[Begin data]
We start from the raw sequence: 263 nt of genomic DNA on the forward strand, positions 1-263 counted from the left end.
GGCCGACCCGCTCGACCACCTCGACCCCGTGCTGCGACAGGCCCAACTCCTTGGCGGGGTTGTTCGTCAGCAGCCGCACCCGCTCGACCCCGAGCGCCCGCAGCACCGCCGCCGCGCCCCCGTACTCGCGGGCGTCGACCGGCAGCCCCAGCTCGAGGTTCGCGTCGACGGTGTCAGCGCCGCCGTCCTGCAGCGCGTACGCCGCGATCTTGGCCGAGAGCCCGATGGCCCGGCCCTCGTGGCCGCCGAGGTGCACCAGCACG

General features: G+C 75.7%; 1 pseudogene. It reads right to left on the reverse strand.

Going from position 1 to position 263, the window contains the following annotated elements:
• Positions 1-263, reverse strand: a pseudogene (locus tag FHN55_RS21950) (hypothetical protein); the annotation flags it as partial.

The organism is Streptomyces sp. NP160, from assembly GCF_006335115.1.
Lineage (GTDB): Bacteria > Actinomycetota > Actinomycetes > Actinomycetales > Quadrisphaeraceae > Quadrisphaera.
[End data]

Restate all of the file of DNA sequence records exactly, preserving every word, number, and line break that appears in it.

We start from the raw sequence: 263 nt of genomic DNA on the forward strand, positions 1-263 counted from the left end.
GGCCGACCCGCTCGACCACCTCGACCCCGTGCTGCGACAGGCCCAACTCCTTGGCGGGGTTGTTCGTCAGCAGCCGCACCCGCTCGACCCCGAGCGCCCGCAGCACCGCCGCCGCGCCCCCGTACTCGCGGGCGTCGACCGGCAGCCCCAGCTCGAGGTTCGCGTCGACGGTGTCAGCGCCGCCGTCCTGCAGCGCGTACGCCGCGATCTTGGCCGAGAGCCCGATGGCCCGGCCCTCGTGGCCGCCGAGGTGCACCAGCACG

General features: G+C 75.7%; 1 pseudogene. It reads right to left on the reverse strand.

Going from position 1 to position 263, the window contains the following annotated elements:
• Positions 1-263, reverse strand: a pseudogene (locus tag FHN55_RS21950) (hypothetical protein); the annotation flags it as partial.

The organism is Streptomyces sp. NP160, from assembly GCF_006335115.1.
Lineage (GTDB): Bacteria > Actinomycetota > Actinomycetes > Actinomycetales > Quadrisphaeraceae > Quadrisphaera.